Committees Of The HouseRoutine Proceedings

3:15 p.m.

The Deputy Speaker

Is there unanimous consent to proceed with the motion at this time?

Committees Of The HouseRoutine Proceedings

3:15 p.m.

Some hon. members

Agreed.

Committees Of The HouseRoutine Proceedings

3:15 p.m.

The Deputy Speaker

Is it the pleasure of the House to adopt the motion?

Committees Of The HouseRoutine Proceedings

3:15 p.m.

Some hon. members

Agreed.

(Motion agreed to)

Points Of OrderRoutine Proceedings

3:15 p.m.

Liberal

Paul Szabo Liberal Mississauga South, ON

Mr. Speaker, earlier I tabled a private member's bill which I indicated had been in the last parliament. That bill went through second reading and was passed. It went to committee and had hearings but died as a result of the prorogation of the House. Therefore, I seek the unanimous consent of the House to have the bill reinstated to the same position it was in at the time of prorogation of the first session of parliament.

Points Of OrderRoutine Proceedings

3:20 p.m.

Liberal

Gar Knutson Liberal Elgin—Middlesex—London, ON

Mr. Speaker, I would like the Chair's guidance on this. I thought this was allowed under the rules. If it is allowed under the latest version of the standing orders, why is the member asking for unanimous consent?

Points Of OrderRoutine Proceedings

3:20 p.m.

The Deputy Speaker

The Chair was seeking clarification as well and it has not been forthcoming. In order for the bill to qualify under the rules to go back to where it was, it has to be in the same state it was in at the time of prorogation. I have been unable to ascertain if that is the case. In the absence of ascertaining that, the Chair is unable to reinstate it to where it might otherwise have been.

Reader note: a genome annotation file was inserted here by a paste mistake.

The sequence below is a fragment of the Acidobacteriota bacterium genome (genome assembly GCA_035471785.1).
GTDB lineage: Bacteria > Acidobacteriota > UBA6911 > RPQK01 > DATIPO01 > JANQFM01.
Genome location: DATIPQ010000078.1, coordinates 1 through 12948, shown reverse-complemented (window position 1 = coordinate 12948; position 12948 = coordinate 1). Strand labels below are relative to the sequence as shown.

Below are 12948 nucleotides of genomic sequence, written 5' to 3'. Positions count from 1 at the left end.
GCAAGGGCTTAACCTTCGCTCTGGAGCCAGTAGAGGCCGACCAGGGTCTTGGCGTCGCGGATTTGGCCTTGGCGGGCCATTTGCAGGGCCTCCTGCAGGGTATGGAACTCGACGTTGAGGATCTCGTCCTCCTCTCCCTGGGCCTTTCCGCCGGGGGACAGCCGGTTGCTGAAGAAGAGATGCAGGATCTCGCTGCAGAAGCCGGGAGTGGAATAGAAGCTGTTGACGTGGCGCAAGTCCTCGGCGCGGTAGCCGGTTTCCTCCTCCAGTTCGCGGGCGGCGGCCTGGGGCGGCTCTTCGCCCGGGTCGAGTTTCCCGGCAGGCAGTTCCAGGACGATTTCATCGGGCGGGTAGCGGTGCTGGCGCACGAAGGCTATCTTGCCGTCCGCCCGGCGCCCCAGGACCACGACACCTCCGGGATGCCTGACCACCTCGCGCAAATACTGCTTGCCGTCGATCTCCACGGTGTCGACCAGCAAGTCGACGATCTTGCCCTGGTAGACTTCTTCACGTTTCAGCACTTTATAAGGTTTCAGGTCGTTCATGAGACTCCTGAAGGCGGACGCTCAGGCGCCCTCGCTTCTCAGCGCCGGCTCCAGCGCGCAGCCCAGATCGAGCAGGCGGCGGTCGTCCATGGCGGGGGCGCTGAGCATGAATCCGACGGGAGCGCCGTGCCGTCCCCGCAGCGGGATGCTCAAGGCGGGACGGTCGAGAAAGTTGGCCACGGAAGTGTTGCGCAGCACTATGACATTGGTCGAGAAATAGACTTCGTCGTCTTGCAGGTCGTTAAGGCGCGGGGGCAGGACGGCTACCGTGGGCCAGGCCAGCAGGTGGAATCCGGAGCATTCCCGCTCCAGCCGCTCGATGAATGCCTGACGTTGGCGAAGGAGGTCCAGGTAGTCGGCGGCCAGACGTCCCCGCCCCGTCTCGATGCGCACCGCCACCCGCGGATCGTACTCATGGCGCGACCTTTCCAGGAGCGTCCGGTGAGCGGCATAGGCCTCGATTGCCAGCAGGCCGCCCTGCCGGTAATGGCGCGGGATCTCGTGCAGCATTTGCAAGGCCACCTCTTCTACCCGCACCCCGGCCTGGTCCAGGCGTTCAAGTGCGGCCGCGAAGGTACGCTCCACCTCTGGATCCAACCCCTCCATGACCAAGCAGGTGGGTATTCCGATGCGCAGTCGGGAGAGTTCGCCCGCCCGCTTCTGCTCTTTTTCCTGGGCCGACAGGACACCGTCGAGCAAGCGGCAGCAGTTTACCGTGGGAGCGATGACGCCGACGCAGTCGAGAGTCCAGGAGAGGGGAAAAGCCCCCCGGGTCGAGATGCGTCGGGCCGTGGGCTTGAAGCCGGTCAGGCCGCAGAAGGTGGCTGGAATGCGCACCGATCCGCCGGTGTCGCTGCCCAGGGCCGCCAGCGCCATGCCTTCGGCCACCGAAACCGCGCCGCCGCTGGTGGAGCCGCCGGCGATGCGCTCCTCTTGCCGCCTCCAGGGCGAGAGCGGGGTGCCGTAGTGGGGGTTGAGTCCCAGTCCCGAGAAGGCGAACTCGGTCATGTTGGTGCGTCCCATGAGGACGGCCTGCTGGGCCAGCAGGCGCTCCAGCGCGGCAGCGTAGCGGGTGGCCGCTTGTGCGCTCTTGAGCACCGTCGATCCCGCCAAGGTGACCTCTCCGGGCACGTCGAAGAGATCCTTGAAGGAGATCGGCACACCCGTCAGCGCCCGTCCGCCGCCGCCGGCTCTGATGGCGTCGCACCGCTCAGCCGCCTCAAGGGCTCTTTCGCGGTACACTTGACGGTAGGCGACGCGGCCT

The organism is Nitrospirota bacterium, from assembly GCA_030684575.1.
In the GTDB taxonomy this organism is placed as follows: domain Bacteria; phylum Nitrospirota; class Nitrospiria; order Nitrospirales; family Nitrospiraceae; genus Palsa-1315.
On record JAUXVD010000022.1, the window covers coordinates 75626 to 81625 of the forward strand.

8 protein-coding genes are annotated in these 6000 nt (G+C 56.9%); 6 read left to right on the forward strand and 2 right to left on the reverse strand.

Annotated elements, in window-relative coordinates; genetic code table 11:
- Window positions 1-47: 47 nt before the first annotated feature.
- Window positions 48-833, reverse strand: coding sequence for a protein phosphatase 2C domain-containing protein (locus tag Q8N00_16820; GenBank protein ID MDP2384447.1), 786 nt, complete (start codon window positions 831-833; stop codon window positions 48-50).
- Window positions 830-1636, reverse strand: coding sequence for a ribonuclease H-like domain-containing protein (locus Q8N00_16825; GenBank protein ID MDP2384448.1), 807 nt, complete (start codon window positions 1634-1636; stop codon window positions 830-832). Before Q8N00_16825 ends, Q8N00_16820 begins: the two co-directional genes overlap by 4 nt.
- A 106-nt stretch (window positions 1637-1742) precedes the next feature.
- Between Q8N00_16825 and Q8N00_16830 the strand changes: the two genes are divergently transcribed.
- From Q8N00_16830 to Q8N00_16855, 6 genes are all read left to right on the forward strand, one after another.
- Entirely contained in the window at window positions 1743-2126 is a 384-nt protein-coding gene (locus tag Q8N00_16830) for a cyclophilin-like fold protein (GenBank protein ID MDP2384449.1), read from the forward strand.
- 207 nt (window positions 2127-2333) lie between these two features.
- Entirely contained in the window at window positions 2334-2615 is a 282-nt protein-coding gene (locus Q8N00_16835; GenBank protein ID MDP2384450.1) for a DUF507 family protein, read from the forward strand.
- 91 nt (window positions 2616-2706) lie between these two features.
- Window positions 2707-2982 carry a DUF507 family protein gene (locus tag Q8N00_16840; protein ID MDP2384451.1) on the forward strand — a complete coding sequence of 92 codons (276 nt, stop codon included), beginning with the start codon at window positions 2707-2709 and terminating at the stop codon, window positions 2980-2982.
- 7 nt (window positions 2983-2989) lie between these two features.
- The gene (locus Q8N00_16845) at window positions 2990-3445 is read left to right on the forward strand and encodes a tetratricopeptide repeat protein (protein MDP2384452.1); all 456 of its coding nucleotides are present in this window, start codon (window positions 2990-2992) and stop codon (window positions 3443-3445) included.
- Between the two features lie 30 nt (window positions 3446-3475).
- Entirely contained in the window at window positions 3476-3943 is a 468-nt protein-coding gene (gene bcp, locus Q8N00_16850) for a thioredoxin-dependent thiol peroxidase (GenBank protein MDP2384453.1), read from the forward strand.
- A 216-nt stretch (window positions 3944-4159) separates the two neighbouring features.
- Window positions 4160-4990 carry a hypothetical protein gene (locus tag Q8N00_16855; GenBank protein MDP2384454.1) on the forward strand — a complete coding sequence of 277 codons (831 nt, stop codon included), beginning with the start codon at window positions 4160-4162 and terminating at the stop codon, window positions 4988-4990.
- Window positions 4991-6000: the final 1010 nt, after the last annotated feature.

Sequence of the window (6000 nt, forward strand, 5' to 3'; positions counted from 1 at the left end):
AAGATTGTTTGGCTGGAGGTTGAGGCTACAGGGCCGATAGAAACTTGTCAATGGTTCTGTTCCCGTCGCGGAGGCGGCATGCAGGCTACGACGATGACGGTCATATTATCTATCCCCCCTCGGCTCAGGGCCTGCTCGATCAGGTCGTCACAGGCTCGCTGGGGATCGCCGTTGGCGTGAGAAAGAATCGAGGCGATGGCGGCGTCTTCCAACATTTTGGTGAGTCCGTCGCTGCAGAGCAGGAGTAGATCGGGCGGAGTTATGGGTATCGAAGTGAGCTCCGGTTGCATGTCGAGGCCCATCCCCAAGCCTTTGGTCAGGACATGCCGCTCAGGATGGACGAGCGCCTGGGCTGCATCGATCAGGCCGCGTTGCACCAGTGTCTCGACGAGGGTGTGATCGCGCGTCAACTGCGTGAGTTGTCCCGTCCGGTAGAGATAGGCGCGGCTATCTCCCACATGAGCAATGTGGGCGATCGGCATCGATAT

The hon. member for Mississauga South may be able to assist the Chair in that regard. Alternatively there could be consultations and if it is brought to the attention of the Chair that this is the case, it may be possible for such reinstatement to occur.

Points Of OrderRoutine Proceedings

3:20 p.m.

Liberal

Paul Szabo Liberal Mississauga South, ON

Mr. Speaker, I am not sure of the answer to your question. At the time of submitting the bill to be reinstated or to be submitted to the House, another member had taken the bill as it had been as his own. As a result the private members' drafting office had to make some minor changes to make the bill somewhat different but effectively the same bill.

The original bill prescribed the actual language of a health warning label. In the bill that I could only table in the House I had to yield that it would be the minister who would designate the language in the bill. The essence or substance of the bill is that health warning labels be required on the containers of alcoholic beverages.

Points Of OrderRoutine Proceedings

3:20 p.m.

The Deputy Speaker

Is the hon. member suggesting that another bill in the same form as his old bill has been introduced in the House already this session?

Points Of OrderRoutine Proceedings

3:20 p.m.

Liberal

Paul Szabo Liberal Mississauga South, ON

No, Mr. Speaker. The member submitted it to the private members' office and never has tabled it at first reading. Therefore, because of the date and the timing, I was unable, or they refused to allow me, to have that bill because another member had put it in the morning before I did.

Points Of OrderRoutine Proceedings

3:20 p.m.

The Deputy Speaker

Perhaps I could make a suggestion to the hon. member and to the House that would solve the problem, if there would be agreement. If the hon. member would seek unanimous consent to withdraw the bill he has just introduced now, he can always reintroduce it at a later date.